Two types of vesicles were prepared using following molar ratios of the phospholipids: PC/PG 75/25 (Payne et al., 2016) and PC/PG/PA 75/15/10. A total of 20 mg lipid powder was dissolved in chloroform/methanol 2/1 and subsequently dried as a lipid film using a rotavap and 3 h of vacuum drying. Next, the lipid film was dissolved in 2-3 mL of 50 mM HEPES pH7 (Payne et al., 2016) + 0.005 M NaCl.
Differential Scanning Calorimetry (DSC)
Thermograms were obtained using a VP-DSC (MicroCal Inc., Northampton, MA, United States) device as described by Brand et al. (2012), except for the scanning rate (0.5°C/min) and the peptide concentration (40 μM).
Fluorescent Labeling of HsAFP1 with the Fluorophore BODIPY
HsAFP1 was fluorescently labeled via its carboxyl groups with the fluorophore BODIPY-FL-EDA as described by van der Weerden et al. (2010).
Fungal Growth Inhibition Assay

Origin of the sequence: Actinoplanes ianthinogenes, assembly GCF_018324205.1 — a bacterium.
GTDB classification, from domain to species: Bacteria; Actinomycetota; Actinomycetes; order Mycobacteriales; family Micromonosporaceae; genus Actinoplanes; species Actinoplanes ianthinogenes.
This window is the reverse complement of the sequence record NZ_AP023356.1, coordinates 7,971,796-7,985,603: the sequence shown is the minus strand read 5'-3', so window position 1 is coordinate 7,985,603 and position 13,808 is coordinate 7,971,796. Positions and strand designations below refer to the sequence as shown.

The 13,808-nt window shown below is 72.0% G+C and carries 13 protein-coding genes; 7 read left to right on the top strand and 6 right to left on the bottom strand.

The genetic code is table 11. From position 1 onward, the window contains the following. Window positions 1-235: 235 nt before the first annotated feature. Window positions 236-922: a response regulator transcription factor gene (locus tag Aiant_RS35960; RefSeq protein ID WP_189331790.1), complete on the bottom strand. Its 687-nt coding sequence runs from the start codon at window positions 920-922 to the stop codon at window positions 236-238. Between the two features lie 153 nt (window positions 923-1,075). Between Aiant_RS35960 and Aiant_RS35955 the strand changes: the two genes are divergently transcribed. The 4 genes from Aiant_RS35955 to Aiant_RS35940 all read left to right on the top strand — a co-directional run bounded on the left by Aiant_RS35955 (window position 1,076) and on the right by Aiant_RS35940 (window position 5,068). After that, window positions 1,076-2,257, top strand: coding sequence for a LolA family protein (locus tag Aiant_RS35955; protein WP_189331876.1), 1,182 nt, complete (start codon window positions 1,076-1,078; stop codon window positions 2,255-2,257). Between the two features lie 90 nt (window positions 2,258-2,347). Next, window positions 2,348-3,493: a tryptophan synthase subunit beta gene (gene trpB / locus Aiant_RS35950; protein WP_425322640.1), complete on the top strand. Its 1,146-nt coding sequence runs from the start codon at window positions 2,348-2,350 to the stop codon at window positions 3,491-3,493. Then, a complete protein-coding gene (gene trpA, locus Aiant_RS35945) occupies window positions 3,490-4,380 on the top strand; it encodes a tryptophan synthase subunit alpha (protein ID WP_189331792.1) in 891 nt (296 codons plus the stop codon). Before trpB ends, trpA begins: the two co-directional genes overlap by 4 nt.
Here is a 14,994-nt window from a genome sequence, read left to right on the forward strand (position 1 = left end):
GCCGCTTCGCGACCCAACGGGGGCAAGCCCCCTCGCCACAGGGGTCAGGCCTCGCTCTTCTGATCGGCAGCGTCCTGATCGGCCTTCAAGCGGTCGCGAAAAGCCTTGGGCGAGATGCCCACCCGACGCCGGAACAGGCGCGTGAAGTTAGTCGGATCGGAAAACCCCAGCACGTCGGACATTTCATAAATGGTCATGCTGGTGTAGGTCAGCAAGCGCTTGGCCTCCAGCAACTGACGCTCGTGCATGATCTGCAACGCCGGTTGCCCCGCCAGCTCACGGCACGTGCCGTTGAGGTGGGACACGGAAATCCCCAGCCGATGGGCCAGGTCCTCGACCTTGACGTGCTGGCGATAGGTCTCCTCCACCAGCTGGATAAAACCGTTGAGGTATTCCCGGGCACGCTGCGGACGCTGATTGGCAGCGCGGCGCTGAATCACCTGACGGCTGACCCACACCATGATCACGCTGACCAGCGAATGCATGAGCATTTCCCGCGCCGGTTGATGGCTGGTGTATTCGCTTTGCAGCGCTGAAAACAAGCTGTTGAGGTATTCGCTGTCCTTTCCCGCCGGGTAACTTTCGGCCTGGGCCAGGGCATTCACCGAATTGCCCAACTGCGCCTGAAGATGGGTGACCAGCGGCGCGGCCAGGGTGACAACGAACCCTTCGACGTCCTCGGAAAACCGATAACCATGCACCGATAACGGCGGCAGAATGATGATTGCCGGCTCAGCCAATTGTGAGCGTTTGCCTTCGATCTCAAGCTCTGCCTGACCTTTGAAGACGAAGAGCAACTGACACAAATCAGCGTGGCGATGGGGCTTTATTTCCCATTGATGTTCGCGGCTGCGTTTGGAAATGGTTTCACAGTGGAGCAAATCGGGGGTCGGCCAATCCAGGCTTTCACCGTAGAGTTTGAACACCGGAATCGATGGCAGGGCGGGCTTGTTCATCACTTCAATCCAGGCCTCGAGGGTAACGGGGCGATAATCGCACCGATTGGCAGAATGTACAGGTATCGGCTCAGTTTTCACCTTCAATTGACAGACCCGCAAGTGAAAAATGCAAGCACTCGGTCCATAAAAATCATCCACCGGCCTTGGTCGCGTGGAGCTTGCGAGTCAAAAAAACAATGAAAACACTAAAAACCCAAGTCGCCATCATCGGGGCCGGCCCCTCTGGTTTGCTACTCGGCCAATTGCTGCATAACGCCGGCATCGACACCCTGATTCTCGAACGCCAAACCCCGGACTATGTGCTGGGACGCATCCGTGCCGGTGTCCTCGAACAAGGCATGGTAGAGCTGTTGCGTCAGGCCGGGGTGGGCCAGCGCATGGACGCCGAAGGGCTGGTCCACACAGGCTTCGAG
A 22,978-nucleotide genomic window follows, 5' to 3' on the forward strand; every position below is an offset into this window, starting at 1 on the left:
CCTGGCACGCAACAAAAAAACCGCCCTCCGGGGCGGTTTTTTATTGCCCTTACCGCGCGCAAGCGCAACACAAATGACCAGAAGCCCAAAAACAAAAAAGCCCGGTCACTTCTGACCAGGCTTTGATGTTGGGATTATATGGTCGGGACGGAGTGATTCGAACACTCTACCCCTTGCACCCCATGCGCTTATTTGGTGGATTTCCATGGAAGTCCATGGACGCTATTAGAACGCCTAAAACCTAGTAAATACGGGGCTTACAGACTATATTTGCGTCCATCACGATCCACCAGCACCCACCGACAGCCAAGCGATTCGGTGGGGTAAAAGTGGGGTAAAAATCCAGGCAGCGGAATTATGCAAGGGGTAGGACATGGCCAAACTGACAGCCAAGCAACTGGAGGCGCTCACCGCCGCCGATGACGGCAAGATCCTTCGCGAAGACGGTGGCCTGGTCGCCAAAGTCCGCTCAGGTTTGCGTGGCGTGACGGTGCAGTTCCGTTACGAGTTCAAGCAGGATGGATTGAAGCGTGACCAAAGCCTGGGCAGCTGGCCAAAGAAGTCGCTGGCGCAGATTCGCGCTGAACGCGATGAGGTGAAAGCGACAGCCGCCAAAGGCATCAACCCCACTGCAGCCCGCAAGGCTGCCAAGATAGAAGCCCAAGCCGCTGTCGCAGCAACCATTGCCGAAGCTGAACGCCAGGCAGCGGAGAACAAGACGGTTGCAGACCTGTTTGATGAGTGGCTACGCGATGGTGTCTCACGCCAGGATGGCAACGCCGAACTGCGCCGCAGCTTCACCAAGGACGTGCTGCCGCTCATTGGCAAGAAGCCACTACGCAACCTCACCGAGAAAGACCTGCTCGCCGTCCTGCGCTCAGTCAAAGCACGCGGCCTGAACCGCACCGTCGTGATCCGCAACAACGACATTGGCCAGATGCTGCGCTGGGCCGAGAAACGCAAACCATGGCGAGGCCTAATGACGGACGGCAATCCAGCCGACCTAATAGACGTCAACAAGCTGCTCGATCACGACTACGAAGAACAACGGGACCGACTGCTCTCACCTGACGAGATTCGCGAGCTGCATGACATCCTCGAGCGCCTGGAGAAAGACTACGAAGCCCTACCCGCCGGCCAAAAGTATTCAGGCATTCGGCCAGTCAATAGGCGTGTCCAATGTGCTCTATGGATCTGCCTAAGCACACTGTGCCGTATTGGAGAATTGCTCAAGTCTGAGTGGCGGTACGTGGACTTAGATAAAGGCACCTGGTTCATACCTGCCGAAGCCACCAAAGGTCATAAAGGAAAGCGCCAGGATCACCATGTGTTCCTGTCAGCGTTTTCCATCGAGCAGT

The antifungal activity of HsAFP1[H32A][R52A] and BODIPY-HsAFP1 against F. culmorum were determined as described by Vriens et al. (2015).
Minimum Fungicidal Concentration (MFC)
Exponentially growing S. cerevisiae cells in YPD were incubated (OD600 = 1) in PDB/YPD with HsAFP1 or with HsAFP1[H32A][R52A] for 150 min. Both at the start and at the end of the treatment, surviving yeast cells were determined via plating assays. In a plating assay, 10-fold dilution series of yeast cells in PBS were prepared, after which 100 μL was plated on YPD plates. After 2 days of incubation at 30°C, the number of colony forming units (CFU) was counted and cell death was calculated relative to time zero (t0). MFC50 values indicating the MFC resulting in 50% cell death, were determined.
Cell Treatment for Confocal Microscopy or Flow Cytometry Experiments
Exponentially growing yeast cells in YPD were incubated (OD600 = 1) in PDB/YPD with HsAFP1 or with BODIPY-HsAFP1 (B-Hs; 4 – 48 μM), propidium iodide (PI) (2 μg/mL) for 150 min (endpoint) unless stated otherwise. In parallel to confocal microscopy or flow cytometry experiments, plating assays were performed to determine MFC50 values, as described above.
Confocal Microscopy of Saccharomyces cerevisiae Cells Treated with BODIPY-HsAFP1